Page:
Hospice fuels Jeung’s passion for life
Post Independent Staff
Sean Jeung’s life is inspired by two things: her husband Greg Jeung and the death of her mother five years ago.
When Jeung’s mother died in California five years ago, she spent her final days in a hospice, where she was able confront the end of her life in peace. That experience was Jeung’s first with a hospice, a moment so positive and profound, she decided to make end-of-life issues her life’s work.
After 15 years teaching Montessori students in Carbondale, Jeung took a job as the volunteer coordinator at the Roaring Fork Hospice, a branch of Valley View Hospital.
“The experience I had with my mother has made me sensitive to the emotional needs of the people who are taking care of the one who is dying,” she said. “And all I have to go on is what my experience was like with my mother. Not everyone has the same experience.”
She said she has little or no contact with hospice patients, but she would like to expand her mission at the Roaring Fork Hospice to public awareness. Most people, she said, first encounter a hospice when a loved one is dying, but have little other contact with one.
“I think that if people become aware of what it is a hospice does, then they will not be afraid to call hospice when somebody is diagnosed with a terminal illness,” She said.
Not everyone has the same experience with hospice, she said, but most are deeply thankful that their loved ones had the opportunity to end their life’s journey in peace with loved ones by their side.
Jeung was born “by accident” in Radford, Va., where her mother was visiting family. Raised in Newport Beach, Calif., Jeung left home at 16 and soon attended Radford College near her birthplace. She arrived in Glenwood Springs in 1987 with her infant daughter and ex-husband. She married former town councilor Greg Jeung in 1994.
Greg, she said, “has just always been a role model for me for how to be a good citizen,” she said, citing Greg Jeung’s volunteer work and calling him her “claim to fame.”
Still active in Montessori education, Jeung said teaching helps balance out her life. Each summer, she trains new Montessori infant/toddler teachers at the Montessori Education Center in Boulder.
“It compliments the work I do with the people at the end of the journey,” she said. “The two times of life are very similar. One is tied a little more to sadness than the other one, but it’s still powerful.”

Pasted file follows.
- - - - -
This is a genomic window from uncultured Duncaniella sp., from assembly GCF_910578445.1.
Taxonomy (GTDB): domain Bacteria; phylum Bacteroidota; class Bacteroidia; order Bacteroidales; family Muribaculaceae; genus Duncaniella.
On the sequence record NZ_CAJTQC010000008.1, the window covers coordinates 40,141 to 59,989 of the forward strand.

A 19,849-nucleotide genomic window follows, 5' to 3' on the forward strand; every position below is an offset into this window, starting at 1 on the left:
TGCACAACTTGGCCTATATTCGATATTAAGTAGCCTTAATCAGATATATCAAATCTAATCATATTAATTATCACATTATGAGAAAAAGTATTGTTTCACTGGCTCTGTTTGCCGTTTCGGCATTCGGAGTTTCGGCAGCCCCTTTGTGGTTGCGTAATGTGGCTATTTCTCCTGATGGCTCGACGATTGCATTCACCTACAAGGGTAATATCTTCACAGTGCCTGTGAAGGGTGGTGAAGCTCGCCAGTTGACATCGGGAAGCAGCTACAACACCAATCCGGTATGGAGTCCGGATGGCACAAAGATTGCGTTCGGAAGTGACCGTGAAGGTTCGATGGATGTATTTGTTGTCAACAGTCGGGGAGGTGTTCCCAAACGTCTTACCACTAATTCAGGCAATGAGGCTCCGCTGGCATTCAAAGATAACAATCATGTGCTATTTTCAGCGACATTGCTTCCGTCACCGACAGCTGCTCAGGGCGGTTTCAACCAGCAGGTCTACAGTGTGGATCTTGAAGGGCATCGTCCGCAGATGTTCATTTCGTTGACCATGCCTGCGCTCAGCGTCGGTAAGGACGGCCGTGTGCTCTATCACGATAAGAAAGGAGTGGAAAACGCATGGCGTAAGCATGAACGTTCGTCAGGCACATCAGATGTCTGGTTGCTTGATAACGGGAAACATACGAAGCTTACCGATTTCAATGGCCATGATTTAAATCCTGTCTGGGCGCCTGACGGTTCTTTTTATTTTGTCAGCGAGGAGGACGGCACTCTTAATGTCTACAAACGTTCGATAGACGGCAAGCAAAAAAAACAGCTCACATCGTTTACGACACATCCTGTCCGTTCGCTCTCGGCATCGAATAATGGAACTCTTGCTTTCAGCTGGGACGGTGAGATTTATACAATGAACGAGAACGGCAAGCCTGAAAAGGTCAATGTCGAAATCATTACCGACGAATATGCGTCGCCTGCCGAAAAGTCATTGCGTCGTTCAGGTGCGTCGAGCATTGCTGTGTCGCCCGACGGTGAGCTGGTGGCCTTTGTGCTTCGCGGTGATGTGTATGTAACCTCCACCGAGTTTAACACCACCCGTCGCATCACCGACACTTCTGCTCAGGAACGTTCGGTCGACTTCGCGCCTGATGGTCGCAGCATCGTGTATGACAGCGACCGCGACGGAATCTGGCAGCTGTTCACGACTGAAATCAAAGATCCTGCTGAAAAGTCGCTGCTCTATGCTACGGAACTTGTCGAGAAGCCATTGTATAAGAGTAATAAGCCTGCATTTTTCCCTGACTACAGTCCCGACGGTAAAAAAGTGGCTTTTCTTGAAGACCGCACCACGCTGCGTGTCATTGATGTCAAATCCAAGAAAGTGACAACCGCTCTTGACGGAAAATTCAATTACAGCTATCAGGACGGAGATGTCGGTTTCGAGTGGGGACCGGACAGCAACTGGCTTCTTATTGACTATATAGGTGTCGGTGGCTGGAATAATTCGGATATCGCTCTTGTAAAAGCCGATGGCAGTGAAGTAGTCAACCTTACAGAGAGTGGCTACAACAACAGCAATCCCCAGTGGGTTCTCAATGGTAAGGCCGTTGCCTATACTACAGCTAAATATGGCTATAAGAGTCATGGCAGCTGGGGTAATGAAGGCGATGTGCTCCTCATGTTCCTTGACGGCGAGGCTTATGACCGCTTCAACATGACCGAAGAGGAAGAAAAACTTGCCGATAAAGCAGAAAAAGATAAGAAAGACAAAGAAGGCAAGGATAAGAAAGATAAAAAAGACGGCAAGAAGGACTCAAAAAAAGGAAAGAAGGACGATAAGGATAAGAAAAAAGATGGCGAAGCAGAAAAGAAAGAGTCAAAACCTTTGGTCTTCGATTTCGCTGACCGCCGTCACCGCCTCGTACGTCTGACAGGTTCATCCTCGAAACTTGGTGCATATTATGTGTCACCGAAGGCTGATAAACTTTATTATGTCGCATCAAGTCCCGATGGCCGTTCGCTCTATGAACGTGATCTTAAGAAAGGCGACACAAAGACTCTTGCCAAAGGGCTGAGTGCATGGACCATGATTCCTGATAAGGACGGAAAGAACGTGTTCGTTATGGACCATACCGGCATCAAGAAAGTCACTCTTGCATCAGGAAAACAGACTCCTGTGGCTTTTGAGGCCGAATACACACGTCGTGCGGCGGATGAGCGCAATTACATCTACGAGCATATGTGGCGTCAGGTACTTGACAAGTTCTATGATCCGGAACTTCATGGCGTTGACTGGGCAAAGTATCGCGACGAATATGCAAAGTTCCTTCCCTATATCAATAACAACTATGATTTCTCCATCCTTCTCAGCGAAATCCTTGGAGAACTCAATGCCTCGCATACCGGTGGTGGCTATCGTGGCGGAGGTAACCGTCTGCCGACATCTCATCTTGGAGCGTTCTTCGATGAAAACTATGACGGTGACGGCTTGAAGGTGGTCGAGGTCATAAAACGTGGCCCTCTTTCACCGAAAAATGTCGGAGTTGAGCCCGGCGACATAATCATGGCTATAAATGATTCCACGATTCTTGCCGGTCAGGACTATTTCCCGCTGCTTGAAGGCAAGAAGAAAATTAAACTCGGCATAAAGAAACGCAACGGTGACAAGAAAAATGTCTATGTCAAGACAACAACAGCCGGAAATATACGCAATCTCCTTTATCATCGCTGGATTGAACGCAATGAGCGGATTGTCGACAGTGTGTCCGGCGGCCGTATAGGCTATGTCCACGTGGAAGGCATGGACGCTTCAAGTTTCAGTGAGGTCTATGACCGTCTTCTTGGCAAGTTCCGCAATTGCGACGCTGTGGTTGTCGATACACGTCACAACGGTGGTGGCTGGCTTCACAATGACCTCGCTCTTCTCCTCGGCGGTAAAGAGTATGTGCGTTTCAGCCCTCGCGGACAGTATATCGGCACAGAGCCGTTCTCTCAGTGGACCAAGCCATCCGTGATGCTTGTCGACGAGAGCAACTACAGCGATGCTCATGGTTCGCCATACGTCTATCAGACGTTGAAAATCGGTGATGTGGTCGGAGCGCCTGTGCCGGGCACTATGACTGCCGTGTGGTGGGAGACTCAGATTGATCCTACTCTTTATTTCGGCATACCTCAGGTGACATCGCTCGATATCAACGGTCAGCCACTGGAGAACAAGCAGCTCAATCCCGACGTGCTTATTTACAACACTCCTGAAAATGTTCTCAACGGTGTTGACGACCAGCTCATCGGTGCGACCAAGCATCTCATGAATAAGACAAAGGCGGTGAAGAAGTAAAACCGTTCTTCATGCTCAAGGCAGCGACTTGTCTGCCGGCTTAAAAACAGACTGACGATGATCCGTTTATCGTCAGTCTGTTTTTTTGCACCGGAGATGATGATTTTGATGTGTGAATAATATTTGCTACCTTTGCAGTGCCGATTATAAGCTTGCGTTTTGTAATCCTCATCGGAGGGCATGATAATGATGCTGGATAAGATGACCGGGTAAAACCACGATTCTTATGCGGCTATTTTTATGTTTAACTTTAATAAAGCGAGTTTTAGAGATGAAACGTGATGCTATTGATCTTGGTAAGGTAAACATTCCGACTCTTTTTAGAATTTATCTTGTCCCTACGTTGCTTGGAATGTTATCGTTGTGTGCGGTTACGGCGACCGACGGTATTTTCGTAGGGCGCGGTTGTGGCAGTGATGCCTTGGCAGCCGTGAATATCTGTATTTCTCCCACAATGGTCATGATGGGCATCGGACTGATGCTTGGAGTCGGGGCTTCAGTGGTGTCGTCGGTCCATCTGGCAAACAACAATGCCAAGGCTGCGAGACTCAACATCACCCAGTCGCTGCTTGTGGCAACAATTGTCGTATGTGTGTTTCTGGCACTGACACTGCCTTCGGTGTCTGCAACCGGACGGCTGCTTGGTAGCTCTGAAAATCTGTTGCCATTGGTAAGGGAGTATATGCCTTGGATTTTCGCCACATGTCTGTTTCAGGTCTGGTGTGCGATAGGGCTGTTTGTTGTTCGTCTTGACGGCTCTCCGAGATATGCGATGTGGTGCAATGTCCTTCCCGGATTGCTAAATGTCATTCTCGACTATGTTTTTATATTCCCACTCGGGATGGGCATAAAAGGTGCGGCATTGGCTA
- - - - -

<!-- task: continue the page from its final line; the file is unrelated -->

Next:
Working in a hospice and dealing with the death of her mother hit her with a “cosmic two-by-four,” she said. “That says this is not a dress rehearsal. As far as we know, this is it. I certainly believe this is not it, but we don’t know what’s next.”
That’s why she and Greg are planning to begin traveling in the next few years to see the country.
“We don’t want to wait until we can’t drive,” she said, adding that they’ll use Glenwood as a home base for their adventures.
Regardless of her future plans, Jeung said she’ll always be involved in end-of-life issues.
“Once you’ve been here, you can’t ever walk away from it,” she said. “It just becomes a part of who you are.”
She said that one of the things that comes form working with children and the dying is the need to create. Jeung said she loves to read, collect things and garden.
She also likes to hear stories about how hospices have touched others’ lives.
A woman whose father recently died in the Roaring Fork Hospice called Jeung to tell her she was happy the hospice could be there for her father. The woman said that her father was there when she was born and now she was with him when he was born into whatever is next, Jeung said. If the hospice wasn’t there, the woman never would have been able to be there for her father’s death.
Such an experience “just makes me cry,” Jeung said. “It’s what makes me come back every day. It’s what makes me come in here every day and face piles of paperwork.”
Contact Bobby Magill: 945-8515, ext. 520
Name: Sean Jeung
Occupation: volunteer coordinator and fundraiser for Roaring Fork Hospice in Glenwood Springs
Hometown: Newport Beach, Calif.; Radford, Va. (birthplace)
Years in Garfield County: 19
Favorite Place in Garfield County: “My little purple house” and the top of Red Mountain
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